Belfast Telegraph

Ulster hurling needs a leg-up from its loyal fan base

Empty feeling: Armagh stunned Down in the Ulster semi-final, but the crowds stayed away. Photo: Philip Magowan/PressEye
Empty feeling: Armagh stunned Down in the Ulster semi-final, but the crowds stayed away. Photo: Philip Magowan/PressEye
Declan Bogue

By Declan Bogue

Some weeks ago, a Donegal journalist tweeted from a match: "Donegal Under-17 management team refused to give me their starting XV. Worried about other counties getting too much info, apparently."

Management teams of Gaelic football sides are currently in a grip of paranoia. For the matchday programme of Monday night's Ulster Under-21 final, there were four changes to Donegal's first XV. Three substitutes not noted in print were added to the panel and two of them started, including Jason McGee - a young man that could well develop into their version of Brian Fenton.

You wouldn't get that in hurling.

Matter of fact, you could call up an Ulster hurling man on Christmas Day for a story and he would regale you with tales.

For me, it has always been an absolute pleasure to cover the hurling programme in this half-light between the end of the league and the start of the Championship.

The off-piste locations of the grounds, the nice spring weather and the sport itself are a great combination, but there is a warmer feel to a hurling match. Hurlers are not a higher caste or anything, but they certainly appear more willing to share their time, wit and humour.

And so, we went to Inniskeen Road last Saturday. Armagh produced a stirring comeback to defeat Down in the Ulster Championship semi-final. Anyone from the Orchard County couldn't have failed to have been stirred. Only, there was hardly anyone there.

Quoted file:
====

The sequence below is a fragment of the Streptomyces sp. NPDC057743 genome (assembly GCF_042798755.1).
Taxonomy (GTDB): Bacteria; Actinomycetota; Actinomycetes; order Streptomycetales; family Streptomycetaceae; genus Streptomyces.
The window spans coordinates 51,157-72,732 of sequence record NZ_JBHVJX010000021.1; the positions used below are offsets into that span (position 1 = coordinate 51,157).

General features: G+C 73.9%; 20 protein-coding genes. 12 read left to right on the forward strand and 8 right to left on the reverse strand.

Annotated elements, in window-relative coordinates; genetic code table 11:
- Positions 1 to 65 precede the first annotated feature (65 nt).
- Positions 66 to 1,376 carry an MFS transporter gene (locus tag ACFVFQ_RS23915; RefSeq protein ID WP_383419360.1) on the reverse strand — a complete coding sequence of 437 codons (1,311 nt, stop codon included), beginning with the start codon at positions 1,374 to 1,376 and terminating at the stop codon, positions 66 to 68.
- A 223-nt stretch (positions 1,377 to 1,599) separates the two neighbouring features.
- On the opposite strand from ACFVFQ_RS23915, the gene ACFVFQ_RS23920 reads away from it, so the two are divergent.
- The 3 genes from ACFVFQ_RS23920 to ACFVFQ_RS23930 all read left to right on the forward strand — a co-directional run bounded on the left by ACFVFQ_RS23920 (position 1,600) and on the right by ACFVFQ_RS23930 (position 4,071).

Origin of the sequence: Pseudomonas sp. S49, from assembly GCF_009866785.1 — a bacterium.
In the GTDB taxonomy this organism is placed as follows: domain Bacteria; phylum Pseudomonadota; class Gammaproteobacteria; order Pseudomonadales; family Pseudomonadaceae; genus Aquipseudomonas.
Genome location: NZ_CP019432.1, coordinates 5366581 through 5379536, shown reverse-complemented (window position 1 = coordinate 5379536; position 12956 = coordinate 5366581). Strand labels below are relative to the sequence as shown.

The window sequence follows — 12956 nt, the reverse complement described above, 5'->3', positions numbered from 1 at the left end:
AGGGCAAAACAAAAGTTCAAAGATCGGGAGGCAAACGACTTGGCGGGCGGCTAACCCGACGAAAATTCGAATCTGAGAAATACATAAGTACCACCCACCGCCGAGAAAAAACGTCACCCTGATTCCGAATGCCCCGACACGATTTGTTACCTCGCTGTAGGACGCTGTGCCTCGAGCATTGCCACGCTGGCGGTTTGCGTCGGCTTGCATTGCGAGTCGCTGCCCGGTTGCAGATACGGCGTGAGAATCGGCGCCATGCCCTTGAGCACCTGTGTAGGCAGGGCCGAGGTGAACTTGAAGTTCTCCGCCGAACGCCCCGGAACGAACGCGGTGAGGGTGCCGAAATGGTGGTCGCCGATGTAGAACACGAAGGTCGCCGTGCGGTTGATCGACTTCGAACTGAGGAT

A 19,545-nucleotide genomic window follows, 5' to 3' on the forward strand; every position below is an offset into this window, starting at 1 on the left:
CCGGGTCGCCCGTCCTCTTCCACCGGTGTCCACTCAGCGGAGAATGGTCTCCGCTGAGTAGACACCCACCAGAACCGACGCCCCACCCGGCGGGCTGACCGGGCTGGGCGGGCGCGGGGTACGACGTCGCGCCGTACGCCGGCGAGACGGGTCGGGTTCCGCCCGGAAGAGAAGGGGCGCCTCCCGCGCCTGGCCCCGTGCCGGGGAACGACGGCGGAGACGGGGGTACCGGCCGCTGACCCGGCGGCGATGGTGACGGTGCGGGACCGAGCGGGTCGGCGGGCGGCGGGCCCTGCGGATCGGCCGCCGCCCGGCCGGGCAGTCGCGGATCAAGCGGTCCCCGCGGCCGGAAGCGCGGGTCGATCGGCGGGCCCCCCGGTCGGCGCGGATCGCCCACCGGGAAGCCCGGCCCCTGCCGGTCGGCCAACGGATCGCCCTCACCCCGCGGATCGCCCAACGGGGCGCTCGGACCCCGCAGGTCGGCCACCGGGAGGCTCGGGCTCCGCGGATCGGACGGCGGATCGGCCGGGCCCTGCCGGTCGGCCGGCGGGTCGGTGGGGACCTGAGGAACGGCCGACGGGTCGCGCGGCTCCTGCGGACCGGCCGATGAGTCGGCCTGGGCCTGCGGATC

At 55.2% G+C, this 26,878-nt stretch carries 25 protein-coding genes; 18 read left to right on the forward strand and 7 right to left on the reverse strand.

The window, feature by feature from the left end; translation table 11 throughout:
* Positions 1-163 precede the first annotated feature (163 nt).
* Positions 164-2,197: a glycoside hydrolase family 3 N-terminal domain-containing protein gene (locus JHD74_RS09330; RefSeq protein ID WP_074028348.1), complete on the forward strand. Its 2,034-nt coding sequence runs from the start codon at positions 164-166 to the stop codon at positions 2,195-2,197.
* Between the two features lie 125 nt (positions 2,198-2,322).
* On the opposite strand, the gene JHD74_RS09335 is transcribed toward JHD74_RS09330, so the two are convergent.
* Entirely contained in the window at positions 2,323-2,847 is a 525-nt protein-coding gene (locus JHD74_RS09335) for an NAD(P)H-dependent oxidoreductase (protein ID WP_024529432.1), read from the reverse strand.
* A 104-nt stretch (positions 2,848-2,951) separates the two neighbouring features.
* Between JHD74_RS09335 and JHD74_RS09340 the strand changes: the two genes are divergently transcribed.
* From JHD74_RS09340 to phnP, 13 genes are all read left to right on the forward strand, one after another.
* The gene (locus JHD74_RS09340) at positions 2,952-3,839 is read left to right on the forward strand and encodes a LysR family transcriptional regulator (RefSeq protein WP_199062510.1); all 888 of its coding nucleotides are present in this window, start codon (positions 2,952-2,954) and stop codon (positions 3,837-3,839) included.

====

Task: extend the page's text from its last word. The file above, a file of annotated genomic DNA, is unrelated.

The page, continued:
Across the two Ulster semi-finals, fewer than 200 people attended.

It wasn't always this bad. A rare clip from @HurlingHotspot appeared on Twitter recently displaying a deft 'double' in the air by Derry cult hero Geoffrey McGonigle from an Oliver Collins sideline cut that sailed past Shane Elliott in the Antrim goals in the 1998 final.

There were thickets of people all along the old grass bank in Casement that day, like a picnic scene of Victorian England. The main stand was packed with fans and flags.

Not even five years later, the grass bank was gone and I sat alone on the concrete watching the same two teams in another Ulster hurling final. Where had the crowds gone?

It leaves us to question why hurling has never truly taken root in Ulster, outside of a few strongholds.

One socio-economic theory held that in the ancient beginnings of the game during the 1600s, wealthy Anglo-Irish land-owners sponsored teams of hurlers that would compete against their peers in matches played in the flat lands of Munster and south Connacht.

Hurling in Ulster has another narrative. The accepted version is that the form of hurling that took root in the Glens of Antrim floated across with the flow of human traffic to the highlands of Scotland for paid work at harvest time. There, they became acquainted with the sport of Shinty.

They had a culture all of their own. It remains today.

Ulster hurling has always been a place apart, but the present fear for anyone this weekend is that this Sunday's Liam Harvey Cup final between Antrim and Armagh hosted in Owenbeg will be played in front of practically empty stands - just as it was last year.

It wasn't through lack of promotion. The Ulster Council staged a launch for the final and newspapers dutifully carried features on the main protagonists. Still, the crowds stayed away.

At lower level, the game is on life support. Cavan make a welcome return to inter-county action next weekend when they host Warwickshire. They took a sabbatical for a few years and put their resources into youth development. Let's be fair and give it time before making any judgment.

In Fermanagh, they are down to one senior club. A town like Enniskillen with a population of 14,000 has no hurling team. Neither has Omagh, with 20,000 inhabitants.

Would investment change anything? We might never get to know.

Former GAA President Liam O'Neill once vowed to "put a hurl in the hand of every child".

In Dublin, finance has made that possibility a reality.

A lack of finance has brought Ulster hurling to the inevitable. The obvious question to ask is, why are children living in one part of the island seemingly more valued than others?

Belfast Telegraph


From Belfast Telegraph